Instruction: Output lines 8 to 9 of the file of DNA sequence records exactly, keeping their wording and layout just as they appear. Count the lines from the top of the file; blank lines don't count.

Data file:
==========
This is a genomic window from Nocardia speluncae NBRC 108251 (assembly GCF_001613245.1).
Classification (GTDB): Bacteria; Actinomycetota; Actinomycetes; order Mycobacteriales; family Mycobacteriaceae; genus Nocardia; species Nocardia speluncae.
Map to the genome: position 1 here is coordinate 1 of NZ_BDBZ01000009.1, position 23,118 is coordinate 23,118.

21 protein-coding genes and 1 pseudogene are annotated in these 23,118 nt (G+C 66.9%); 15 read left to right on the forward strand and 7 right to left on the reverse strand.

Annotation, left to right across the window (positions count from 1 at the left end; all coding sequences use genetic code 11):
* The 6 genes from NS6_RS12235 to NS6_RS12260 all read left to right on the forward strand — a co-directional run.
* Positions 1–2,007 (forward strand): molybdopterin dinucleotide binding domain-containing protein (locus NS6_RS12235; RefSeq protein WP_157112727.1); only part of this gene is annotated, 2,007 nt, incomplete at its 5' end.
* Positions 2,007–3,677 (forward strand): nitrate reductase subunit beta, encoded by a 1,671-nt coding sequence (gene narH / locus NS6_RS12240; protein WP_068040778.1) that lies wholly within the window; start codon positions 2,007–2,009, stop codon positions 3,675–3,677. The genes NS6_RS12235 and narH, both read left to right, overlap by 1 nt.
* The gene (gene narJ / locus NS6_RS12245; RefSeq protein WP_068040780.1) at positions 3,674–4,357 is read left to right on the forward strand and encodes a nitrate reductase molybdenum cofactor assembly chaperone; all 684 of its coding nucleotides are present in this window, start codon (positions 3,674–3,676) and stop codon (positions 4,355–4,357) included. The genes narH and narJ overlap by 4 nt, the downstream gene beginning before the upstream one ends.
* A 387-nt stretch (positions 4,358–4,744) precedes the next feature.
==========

* Positions 2,007–3,677 (forward strand): nitrate reductase subunit beta, encoded by a 1,671-nt coding sequence (gene narH / locus NS6_RS12240; protein WP_068040778.1) that lies wholly within the window; start codon positions 2,007–2,009, stop codon positions 3,675–3,677. The genes NS6_RS12235 and narH, both read left to right, overlap by 1 nt.
* The gene (gene narJ / locus NS6_RS12245; RefSeq protein WP_068040780.1) at positions 3,674–4,357 is read left to right on the forward strand and encodes a nitrate reductase molybdenum cofactor assembly chaperone; all 684 of its coding nucleotides are present in this window, start codon (positions 3,674–3,676) and stop codon (positions 4,355–4,357) included. The genes narH and narJ overlap by 4 nt, the downstream gene beginning before the upstream one ends.